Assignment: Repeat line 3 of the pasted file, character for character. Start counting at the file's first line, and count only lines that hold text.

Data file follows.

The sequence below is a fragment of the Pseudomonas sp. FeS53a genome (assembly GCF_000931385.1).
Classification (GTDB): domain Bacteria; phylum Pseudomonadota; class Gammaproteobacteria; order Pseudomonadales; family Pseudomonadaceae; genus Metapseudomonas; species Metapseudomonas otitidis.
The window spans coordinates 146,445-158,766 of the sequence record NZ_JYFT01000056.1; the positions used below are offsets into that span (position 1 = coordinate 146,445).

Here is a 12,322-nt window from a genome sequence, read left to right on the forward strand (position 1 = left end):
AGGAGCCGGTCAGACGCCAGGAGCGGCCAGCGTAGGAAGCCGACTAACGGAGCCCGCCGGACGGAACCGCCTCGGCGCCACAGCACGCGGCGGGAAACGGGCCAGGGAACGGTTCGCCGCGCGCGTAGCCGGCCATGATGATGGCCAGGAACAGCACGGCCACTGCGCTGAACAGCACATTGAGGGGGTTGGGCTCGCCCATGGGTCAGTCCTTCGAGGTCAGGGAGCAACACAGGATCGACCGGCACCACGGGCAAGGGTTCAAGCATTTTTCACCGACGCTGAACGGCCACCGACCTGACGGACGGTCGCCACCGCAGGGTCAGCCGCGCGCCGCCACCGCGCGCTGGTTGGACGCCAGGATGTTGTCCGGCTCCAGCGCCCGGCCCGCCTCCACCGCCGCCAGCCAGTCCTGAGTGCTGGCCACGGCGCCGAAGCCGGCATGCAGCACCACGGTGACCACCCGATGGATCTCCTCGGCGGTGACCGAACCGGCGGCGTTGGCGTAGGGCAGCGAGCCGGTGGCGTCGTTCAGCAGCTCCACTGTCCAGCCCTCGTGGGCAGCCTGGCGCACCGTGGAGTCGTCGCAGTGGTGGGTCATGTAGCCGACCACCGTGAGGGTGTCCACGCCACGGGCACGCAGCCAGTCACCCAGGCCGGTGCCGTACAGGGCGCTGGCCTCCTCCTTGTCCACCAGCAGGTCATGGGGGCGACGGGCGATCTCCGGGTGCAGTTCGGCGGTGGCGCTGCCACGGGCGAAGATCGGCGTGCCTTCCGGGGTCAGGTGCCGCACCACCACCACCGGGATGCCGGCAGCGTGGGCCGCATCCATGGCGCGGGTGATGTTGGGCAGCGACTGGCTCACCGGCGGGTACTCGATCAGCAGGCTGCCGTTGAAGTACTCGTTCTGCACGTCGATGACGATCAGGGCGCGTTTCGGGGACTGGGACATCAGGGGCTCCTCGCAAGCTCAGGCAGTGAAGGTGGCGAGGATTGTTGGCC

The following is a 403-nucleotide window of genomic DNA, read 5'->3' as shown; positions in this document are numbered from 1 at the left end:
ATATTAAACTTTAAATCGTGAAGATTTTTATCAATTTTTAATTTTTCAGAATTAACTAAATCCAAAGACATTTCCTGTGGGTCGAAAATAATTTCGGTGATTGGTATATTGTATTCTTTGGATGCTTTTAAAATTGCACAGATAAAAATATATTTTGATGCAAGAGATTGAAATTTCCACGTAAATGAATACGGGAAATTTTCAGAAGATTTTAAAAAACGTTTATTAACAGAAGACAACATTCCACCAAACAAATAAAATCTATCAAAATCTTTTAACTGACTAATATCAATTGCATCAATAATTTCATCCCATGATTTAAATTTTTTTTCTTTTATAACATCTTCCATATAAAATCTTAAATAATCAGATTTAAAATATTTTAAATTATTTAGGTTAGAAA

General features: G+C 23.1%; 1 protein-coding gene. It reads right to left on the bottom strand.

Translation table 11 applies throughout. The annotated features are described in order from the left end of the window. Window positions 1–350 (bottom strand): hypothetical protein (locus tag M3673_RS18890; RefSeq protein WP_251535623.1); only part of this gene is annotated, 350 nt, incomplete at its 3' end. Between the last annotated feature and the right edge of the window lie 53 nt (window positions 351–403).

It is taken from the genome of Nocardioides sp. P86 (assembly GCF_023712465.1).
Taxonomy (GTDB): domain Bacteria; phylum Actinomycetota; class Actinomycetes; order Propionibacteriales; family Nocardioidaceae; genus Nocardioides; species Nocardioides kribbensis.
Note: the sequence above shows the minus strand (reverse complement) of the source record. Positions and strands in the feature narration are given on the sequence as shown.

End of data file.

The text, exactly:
The window spans coordinates 146,445-158,766 of the sequence record NZ_JYFT01000056.1; the positions used below are offsets into that span (position 1 = coordinate 146,445).